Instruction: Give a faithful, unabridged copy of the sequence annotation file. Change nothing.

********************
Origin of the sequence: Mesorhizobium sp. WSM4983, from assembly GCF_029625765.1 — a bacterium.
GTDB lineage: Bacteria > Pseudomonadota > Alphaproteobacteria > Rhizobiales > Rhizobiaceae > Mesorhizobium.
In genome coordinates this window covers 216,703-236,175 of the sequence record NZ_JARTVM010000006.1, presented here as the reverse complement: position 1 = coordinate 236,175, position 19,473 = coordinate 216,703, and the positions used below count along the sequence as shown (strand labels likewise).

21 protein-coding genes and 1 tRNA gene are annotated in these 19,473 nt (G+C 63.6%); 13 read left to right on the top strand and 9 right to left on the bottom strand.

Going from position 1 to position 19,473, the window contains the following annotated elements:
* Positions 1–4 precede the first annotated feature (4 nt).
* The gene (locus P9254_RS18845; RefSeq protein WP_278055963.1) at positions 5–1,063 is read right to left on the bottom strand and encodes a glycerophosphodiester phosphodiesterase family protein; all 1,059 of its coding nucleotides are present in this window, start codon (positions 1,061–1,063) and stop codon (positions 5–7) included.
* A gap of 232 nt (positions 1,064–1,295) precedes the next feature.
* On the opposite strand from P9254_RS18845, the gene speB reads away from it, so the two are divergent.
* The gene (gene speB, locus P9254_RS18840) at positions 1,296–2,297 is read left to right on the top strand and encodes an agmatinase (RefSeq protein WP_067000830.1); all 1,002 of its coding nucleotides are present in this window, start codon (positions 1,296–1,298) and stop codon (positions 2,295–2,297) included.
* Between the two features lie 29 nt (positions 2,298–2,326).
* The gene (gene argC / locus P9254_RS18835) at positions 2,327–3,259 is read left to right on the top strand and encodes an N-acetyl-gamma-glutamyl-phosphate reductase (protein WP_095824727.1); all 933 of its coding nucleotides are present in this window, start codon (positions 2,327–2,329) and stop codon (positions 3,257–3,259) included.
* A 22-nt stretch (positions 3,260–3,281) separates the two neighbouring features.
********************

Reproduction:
Origin of the sequence: Mesorhizobium sp. WSM4983, from assembly GCF_029625765.1 — a bacterium.
GTDB lineage: Bacteria > Pseudomonadota > Alphaproteobacteria > Rhizobiales > Rhizobiaceae > Mesorhizobium.
In genome coordinates this window covers 216,703-236,175 of the sequence record NZ_JARTVM010000006.1, presented here as the reverse complement: position 1 = coordinate 236,175, position 19,473 = coordinate 216,703, and the positions used below count along the sequence as shown (strand labels likewise).

21 protein-coding genes and 1 tRNA gene are annotated in these 19,473 nt (G+C 63.6%); 13 read left to right on the top strand and 9 right to left on the bottom strand.

Going from position 1 to position 19,473, the window contains the following annotated elements:
* Positions 1–4 precede the first annotated feature (4 nt).
* The gene (locus P9254_RS18845; RefSeq protein WP_278055963.1) at positions 5–1,063 is read right to left on the bottom strand and encodes a glycerophosphodiester phosphodiesterase family protein; all 1,059 of its coding nucleotides are present in this window, start codon (positions 1,061–1,063) and stop codon (positions 5–7) included.
* A gap of 232 nt (positions 1,064–1,295) precedes the next feature.
* On the opposite strand from P9254_RS18845, the gene speB reads away from it, so the two are divergent.
* The gene (gene speB, locus P9254_RS18840) at positions 1,296–2,297 is read left to right on the top strand and encodes an agmatinase (RefSeq protein WP_067000830.1); all 1,002 of its coding nucleotides are present in this window, start codon (positions 1,296–1,298) and stop codon (positions 2,295–2,297) included.
* Between the two features lie 29 nt (positions 2,298–2,326).
* The gene (gene argC / locus P9254_RS18835) at positions 2,327–3,259 is read left to right on the top strand and encodes an N-acetyl-gamma-glutamyl-phosphate reductase (protein WP_095824727.1); all 933 of its coding nucleotides are present in this window, start codon (positions 2,327–2,329) and stop codon (positions 3,257–3,259) included.
* A 22-nt stretch (positions 3,260–3,281) separates the two neighbouring features.